Thanks to the genomic signatures left by contrasted breeding systems, it is possible to trace back transitions in the past and to date them more precisely. In diploid asexual species, because of the arrest of recombination, the two copies of each gene have diverged independently since the origin of asexuality. After having calibrated the molecular clock, it is thus possible to date this origin from the level of sequence divergence between the two copies. This so-called Meselson effect was observed and quantified in the trypanosome T.b. gambiense, suggesting that this species evolved asexually about 10,000 years ago [88]. However, no Meselson effect has been observed in other presumably ancient asexual species such as oribatid mites [185] or darwinulid ostracods [186], while data refute the possibility of cryptic sex. In such cases, it is thus not possible to infer when recombination actually stopped, presumably because of homogenizing processes such as very efficient DNA repair or automixis. Mitotic recombination could also obscure the pattern predicted under this Meselson effect. Of note, when asexuality originates by hybridization (see above Subheading 2.4), the last common ancestor of the two copies of a gene dates back to the ancestor of the two parental lineages, which can be much older than the hybridization date, faulting the above-described rationale.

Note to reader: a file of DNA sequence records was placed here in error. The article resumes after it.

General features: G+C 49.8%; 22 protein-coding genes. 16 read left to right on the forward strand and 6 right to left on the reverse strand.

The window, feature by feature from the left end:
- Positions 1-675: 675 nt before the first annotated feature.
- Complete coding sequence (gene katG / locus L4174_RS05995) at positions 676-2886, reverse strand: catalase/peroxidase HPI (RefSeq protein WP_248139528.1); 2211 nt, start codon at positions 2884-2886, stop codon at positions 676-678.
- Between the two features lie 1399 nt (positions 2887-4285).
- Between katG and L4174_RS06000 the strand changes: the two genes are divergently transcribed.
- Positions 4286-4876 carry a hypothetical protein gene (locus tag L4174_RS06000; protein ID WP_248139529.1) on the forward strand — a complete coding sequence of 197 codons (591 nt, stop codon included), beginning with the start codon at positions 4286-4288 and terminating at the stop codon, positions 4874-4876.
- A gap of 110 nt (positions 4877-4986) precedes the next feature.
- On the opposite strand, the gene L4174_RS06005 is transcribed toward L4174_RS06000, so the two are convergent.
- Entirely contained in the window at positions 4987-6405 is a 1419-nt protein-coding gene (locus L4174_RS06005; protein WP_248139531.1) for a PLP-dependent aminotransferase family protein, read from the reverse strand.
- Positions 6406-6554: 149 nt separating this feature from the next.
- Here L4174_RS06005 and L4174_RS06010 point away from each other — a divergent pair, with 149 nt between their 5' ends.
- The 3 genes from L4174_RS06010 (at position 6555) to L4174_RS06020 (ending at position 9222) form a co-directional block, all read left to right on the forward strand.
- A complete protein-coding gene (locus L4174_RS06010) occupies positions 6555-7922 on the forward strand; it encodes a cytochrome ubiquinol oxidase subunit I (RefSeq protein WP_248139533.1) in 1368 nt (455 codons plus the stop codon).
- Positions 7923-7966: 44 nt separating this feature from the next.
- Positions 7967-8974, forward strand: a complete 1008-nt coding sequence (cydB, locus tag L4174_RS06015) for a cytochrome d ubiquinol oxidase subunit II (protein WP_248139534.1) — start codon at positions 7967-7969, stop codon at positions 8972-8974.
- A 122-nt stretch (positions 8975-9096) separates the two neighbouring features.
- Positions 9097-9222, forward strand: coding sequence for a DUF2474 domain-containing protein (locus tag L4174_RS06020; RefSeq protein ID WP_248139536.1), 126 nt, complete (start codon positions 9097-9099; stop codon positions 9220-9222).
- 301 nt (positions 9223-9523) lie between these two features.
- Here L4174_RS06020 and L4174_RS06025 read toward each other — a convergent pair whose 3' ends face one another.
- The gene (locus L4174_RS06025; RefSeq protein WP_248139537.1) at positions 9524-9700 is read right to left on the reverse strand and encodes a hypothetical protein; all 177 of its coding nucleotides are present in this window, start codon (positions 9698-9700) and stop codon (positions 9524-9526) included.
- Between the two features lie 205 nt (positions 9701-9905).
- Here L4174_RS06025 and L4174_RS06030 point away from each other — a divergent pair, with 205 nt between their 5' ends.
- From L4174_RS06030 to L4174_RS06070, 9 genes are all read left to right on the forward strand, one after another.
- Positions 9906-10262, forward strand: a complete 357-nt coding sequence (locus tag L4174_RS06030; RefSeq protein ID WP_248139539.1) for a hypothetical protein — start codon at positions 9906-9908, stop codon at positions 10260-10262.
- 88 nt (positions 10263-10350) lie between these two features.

Past transitions from outcrossing to selfing have also been investigated, through either population genomics approaches or the evolutionary analysis of self-incompatibility (SI) genes, which are directly involved in the transition to selfing. Since the evolution of selfing requires the breakdown of SI systems, initially constrained S-locus genes are expected to evolve neutrally after a shift to selfing. In A. thaliana, Bechsgaard et al. [187] reasoned that the dN/dS ratio in the selfing lineage should be the average of the neutral dN/dS (i.e., 1) and the outcrossing dN/dS—inferred from sister lineages—weighted by the time spent in the selfing vs. the outcrossing state. They deduced that SRK, one of the major SI genes, became a pseudogene less than 400,000 years ago. SRK, however, is not the only gene involved in SI. Mutations in other genes may have previously disrupted the SI system, thus confusing SRK-based dating. Indeed, coalescence simulations showed that the observed genome-wide pattern of linkage disequilibrium is compatible with the transition to selfing one million years ago [188], suggesting a possible but debated two-step scenario in the evolution of selfing [189, 190]. The persistence of three distinct divergent SRK haplotypes among extant A. thaliana individuals also suggests multiple loss of SI [191], but the recent discovery of the co-occurrence of the three haplotypes in Moroccan populations makes possible the evolution of selfing in a single geographic region [192]. In another Brassicaceae, i.e., Capsella rubella, analyses of both S-locus and genome-wide genes coupled with coalescence simulations suggested that selfing evolved very recently from the outcrosser C. grandiflora, around 50,000 years ago [193, 194] from a potentially large number of founding individuals followed by a strong reduction in Ne [195]. In the tetraploid selfer Arabidopsis suecica, which originated as a hybrid between A. thaliana and the outcrossing A. arenosa, the genomic analysis of the S-locus also revealed the origin of selfing, suggesting an instantaneous loss of SI due to the fixation of nonfunctional alleles from both parents around 16,000 years ago [150].